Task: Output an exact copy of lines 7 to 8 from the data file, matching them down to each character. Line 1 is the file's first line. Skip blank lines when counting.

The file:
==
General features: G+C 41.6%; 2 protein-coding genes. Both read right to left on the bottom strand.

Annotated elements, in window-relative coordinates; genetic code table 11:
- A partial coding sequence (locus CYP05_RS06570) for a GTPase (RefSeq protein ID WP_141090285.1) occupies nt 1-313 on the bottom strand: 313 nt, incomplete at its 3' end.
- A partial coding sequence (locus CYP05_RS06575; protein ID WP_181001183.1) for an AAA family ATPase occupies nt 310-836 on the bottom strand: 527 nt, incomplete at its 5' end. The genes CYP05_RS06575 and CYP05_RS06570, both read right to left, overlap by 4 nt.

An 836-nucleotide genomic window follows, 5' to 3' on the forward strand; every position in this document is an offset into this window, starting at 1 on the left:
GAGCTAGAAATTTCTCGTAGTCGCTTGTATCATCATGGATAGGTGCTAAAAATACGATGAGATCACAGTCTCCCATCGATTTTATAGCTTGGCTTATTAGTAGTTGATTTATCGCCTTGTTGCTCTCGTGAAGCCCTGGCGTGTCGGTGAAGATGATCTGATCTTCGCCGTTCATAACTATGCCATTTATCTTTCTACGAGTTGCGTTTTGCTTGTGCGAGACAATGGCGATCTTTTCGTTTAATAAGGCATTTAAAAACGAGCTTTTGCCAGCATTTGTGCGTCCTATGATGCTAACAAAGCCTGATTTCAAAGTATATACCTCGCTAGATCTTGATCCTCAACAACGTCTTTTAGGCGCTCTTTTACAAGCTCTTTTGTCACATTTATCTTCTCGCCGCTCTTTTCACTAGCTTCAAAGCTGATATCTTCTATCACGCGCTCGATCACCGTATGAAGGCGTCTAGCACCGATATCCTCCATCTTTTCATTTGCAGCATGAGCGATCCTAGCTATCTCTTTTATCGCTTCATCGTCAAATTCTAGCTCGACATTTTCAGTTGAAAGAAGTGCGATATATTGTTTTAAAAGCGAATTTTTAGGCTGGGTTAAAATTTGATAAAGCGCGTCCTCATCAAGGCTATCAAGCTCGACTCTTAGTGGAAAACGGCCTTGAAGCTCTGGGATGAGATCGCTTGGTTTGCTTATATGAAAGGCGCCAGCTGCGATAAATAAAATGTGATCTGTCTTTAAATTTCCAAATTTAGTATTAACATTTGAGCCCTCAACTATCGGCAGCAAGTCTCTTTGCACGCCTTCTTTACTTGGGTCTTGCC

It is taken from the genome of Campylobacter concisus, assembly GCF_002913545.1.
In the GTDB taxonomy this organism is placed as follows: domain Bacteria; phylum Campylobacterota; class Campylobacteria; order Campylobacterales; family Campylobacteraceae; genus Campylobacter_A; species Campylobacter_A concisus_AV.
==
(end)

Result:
It is taken from the genome of Campylobacter concisus, assembly GCF_002913545.1.
In the GTDB taxonomy this organism is placed as follows: domain Bacteria; phylum Campylobacterota; class Campylobacteria; order Campylobacterales; family Campylobacteraceae; genus Campylobacter_A; species Campylobacter_A concisus_AV.